July 5. 1787.
A person who would wish to have a good general idea of the laws of England, should read the following books.
|Blackstone’s Analysis 8vo.||0||4||6|
|Dalrymple on feudal property 8vo.||3||0|
|Blackstone’s commentaries. 4 v. 8vo.||1||10||0|
|Gilbert’s law of Evidence 8vo.[every thing he wrote is excellent]||5||0|
|Cuningham’s law of bills. 8vo. ||7||0|
|Molloy de jure maritime 2. v. 8vo.||12||0|
|Gilbert’s history and practice of Chancery 8vo. ||5||0|
|Kaim’s Principles of Equity. 2. v. 8vo.||10||0||3||16||6|
A foreign lawyer, who might have occasion sometimes to discuss particular points more in detail, should add to his library the following.
The following books added to the preceding constitutes such a law library as suffices for lawyers of the ordinary class in England or America.
|Coke’s institutes 3. v. fol. [1st. vol. 2d. edition 7/6. 2d. & 3d. vols. of the 5th. edition 1671. but with the tables 30/.]||1||17||6|
|Gilbert’s history & practice of civil actions. 8vo. ||5||0|
|Coke’s reports. French. fol. 13. parts.||11||0|
|Croke’s reports. 3. v. fol. [1669.]||1||8||0|
|Vaughan’s reports. fol. [1677.]||12||0|
|Salkeld’s reports by Wilson. 3 parts in 1. vol. [1773.]||1||16||0|
|Lord Raymond’s reports [1743.] 2. v. fol.||2||10||0|
|Strange’s reports. [2. v. fol. £3. or 2. v. 8vo. 21/]||1||1||0|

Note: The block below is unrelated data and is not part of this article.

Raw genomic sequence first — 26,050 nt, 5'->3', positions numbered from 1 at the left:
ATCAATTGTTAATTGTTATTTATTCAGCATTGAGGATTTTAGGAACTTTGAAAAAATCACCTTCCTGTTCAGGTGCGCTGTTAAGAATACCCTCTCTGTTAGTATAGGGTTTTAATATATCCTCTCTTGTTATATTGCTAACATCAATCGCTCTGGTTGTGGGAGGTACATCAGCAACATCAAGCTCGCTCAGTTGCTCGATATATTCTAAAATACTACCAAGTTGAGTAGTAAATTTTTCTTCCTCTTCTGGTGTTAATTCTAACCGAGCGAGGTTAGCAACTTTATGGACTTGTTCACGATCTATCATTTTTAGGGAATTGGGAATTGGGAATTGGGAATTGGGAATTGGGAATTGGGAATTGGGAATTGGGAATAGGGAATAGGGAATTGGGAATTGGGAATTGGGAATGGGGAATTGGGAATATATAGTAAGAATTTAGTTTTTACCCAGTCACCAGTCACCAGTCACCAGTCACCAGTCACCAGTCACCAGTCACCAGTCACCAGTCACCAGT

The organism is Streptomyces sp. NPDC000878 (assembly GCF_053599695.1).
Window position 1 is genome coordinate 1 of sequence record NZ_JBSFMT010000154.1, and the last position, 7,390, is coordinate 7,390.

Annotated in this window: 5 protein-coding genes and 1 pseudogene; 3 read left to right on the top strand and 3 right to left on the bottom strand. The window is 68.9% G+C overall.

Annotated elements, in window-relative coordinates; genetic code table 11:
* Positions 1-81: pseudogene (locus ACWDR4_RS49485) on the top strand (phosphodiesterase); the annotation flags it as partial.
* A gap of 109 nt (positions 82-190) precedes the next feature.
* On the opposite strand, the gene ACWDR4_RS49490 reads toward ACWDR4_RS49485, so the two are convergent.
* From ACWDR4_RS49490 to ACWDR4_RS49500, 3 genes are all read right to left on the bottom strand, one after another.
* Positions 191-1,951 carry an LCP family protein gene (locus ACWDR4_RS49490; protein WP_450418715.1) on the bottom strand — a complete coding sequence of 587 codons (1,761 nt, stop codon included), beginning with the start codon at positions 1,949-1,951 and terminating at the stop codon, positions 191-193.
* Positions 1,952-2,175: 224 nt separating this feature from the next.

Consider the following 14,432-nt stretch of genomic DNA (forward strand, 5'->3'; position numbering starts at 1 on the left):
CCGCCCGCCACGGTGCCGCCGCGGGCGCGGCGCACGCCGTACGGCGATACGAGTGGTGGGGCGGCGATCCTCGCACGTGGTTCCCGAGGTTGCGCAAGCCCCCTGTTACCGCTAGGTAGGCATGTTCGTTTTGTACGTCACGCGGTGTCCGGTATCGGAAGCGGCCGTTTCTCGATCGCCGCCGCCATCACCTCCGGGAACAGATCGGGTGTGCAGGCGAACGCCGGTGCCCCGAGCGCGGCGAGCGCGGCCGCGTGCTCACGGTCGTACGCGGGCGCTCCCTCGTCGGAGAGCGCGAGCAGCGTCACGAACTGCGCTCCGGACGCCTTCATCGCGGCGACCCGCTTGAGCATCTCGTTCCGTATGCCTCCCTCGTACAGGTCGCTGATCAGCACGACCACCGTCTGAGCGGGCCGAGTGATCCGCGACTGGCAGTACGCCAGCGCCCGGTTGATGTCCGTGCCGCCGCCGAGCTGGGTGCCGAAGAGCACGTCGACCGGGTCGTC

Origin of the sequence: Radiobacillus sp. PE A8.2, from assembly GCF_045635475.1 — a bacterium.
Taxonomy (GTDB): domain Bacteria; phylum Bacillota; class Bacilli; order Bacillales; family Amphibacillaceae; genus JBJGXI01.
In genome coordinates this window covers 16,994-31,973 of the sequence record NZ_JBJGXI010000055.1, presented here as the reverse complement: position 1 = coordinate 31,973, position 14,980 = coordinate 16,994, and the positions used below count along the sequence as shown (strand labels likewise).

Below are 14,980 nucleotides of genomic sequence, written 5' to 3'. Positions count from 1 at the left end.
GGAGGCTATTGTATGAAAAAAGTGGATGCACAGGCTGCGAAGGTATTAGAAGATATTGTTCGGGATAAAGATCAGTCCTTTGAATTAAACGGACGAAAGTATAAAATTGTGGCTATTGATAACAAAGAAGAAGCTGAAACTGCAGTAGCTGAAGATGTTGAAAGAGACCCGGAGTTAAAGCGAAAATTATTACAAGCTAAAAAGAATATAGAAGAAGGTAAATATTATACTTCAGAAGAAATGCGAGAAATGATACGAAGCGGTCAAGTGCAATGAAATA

|Burrow’s reports. [5. v. fol. £7–1. or 5. v. 8vo. £2–12s—6d]||2||12||6|
|Beawe’s lex mercatoria. fol.||1||11||6|
|Harrison’s practice in Chancery. 2. v. 8vo. [1779.]||12||0|
|Francis’s maxims in equity fol.||6||0|
|Vernon’s reports. 2. v. fol.||1||16||0|
|Peere-Williams’ reports. 3. v. fo. [1740–1746.]||3||3||0|
|Cases tempore Talbot. fol.||10||0|
|Atkyns’s reports. [3. v. fol. £3–3. or 3. v. 8vo. 27/]||1||7||0||21||18||6|
After these, succeeds a croud of authors of inferior authority, which however the lawyers provide themselves with in proportion to their wealth and eminence. A catalogue of these may be extended to thousands of pounds.
PrC (DLC). Square brackets are in MS.
This list was probably addressed to Marie Jean Hérault de Séchelles (1759–1794), a young lawyer and public figure who was counsel to the Parliament of Paris (1785), member of the Legislative Assembly (1791), member of the National Convention (1792), and assisted in drafting the new constitution (1793). He was guillotined at Paris on 5 Apr. 1794.